The phase difference angle is given by the following equation,

\(\tan(\frac{\phi}{2})=\frac{f_i}{f_c}\) -------->(4)

where fc is the cutoff frequency of R3C1 network and fi is the input signal frequency.

Since we have,

\(f_c = \frac{1}{2 \pi R_3 C_1}\)

Substituting fc in equation(4), we get

\(\tan(\frac{\phi}{2})=2 \pi f_i R_3 C_1\)

Solving for R3

\(R_3=\frac{\tan(\frac{\phi}{2})}{2 \pi f_i C_1}\) -------->(5)

Picture below illustrates phase difference between the input and output signal.

**Online Phase Shifter Circuit Calculator**

Using equation(5) the following is calculator that calculates resistor R3 from desired phase difference, given capacitor C1 and the input frequency.

**Example calculation**:

Let us suppose that we want to build 90 degree phase shifter circuit. The resistors R1 and R2 can be chosen arbitrarily, say 10KOhm. Let the input frequency be fi=1KHz, then we can use the above equation or the calculator to calculate the required value of resistor R3 given C1. Let C1=0.1uF. Then we have,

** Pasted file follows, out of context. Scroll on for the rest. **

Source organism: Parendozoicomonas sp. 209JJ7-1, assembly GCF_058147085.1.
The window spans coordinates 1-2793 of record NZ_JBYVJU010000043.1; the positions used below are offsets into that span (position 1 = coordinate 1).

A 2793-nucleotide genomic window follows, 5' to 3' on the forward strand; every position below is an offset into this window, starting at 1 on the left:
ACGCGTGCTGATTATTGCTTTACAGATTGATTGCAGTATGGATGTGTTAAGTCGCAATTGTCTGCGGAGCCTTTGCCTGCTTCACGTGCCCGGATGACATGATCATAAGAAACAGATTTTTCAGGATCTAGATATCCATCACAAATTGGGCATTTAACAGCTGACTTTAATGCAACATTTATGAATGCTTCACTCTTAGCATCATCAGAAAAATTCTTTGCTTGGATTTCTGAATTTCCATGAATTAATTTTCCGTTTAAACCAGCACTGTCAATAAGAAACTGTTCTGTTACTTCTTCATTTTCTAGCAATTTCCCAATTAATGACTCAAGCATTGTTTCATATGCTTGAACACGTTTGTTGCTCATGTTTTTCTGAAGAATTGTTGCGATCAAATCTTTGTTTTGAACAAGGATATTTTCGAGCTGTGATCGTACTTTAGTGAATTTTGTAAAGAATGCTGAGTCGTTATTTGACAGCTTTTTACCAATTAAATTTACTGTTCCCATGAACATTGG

\(R_3=\frac{\tan(\frac{\phi}{2})}{2 \pi f_i C_1}\)

or, \(R_3=\frac{\tan(\frac{90}{2})}{2 \times 3.14 \times 1KHz \times 0.1\mu F} = 1.59k\Omega\)

Following figure shows the 90 degree phase shifter circuit with the calculated values.

Similarly for 180 phase shifter, the value of R3 is 912.35KOhm.

**Video demonstration**

The following video demonstrates how the op-amp based phase shifter circuit works. To control the phase difference between the input and output signal a 10KOhm potentiometer is used for illustration purpose.

**Conclusion**